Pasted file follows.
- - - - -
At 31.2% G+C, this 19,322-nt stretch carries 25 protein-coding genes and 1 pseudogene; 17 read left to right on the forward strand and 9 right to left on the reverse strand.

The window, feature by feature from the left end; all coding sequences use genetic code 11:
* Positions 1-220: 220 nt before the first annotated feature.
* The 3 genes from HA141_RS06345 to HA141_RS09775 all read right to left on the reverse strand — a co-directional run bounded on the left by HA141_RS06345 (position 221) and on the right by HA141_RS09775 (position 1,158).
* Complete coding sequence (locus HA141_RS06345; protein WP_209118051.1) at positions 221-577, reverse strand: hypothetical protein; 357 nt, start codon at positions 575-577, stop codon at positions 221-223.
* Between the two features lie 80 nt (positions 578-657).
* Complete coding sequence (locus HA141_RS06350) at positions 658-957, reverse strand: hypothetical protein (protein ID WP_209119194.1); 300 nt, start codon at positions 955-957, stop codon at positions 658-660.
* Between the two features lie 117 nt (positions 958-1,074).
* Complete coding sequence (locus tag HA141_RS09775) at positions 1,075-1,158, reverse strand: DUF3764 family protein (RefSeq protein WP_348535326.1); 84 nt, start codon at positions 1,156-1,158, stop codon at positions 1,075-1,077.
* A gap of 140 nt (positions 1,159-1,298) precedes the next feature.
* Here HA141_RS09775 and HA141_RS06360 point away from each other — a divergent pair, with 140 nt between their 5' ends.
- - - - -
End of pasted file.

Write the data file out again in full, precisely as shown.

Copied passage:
At 31.2% G+C, this 19,322-nt stretch carries 25 protein-coding genes and 1 pseudogene; 17 read left to right on the forward strand and 9 right to left on the reverse strand.

The window, feature by feature from the left end; all coding sequences use genetic code 11:
* Positions 1-220: 220 nt before the first annotated feature.
* The 3 genes from HA141_RS06345 to HA141_RS09775 all read right to left on the reverse strand — a co-directional run bounded on the left by HA141_RS06345 (position 221) and on the right by HA141_RS09775 (position 1,158).
* Complete coding sequence (locus HA141_RS06345; protein WP_209118051.1) at positions 221-577, reverse strand: hypothetical protein; 357 nt, start codon at positions 575-577, stop codon at positions 221-223.
* Between the two features lie 80 nt (positions 578-657).
* Complete coding sequence (locus HA141_RS06350) at positions 658-957, reverse strand: hypothetical protein (protein ID WP_209119194.1); 300 nt, start codon at positions 955-957, stop codon at positions 658-660.
* Between the two features lie 117 nt (positions 958-1,074).
* Complete coding sequence (locus tag HA141_RS09775) at positions 1,075-1,158, reverse strand: DUF3764 family protein (RefSeq protein WP_348535326.1); 84 nt, start codon at positions 1,156-1,158, stop codon at positions 1,075-1,077.
* A gap of 140 nt (positions 1,159-1,298) precedes the next feature.
* Here HA141_RS09775 and HA141_RS06360 point away from each other — a divergent pair, with 140 nt between their 5' ends.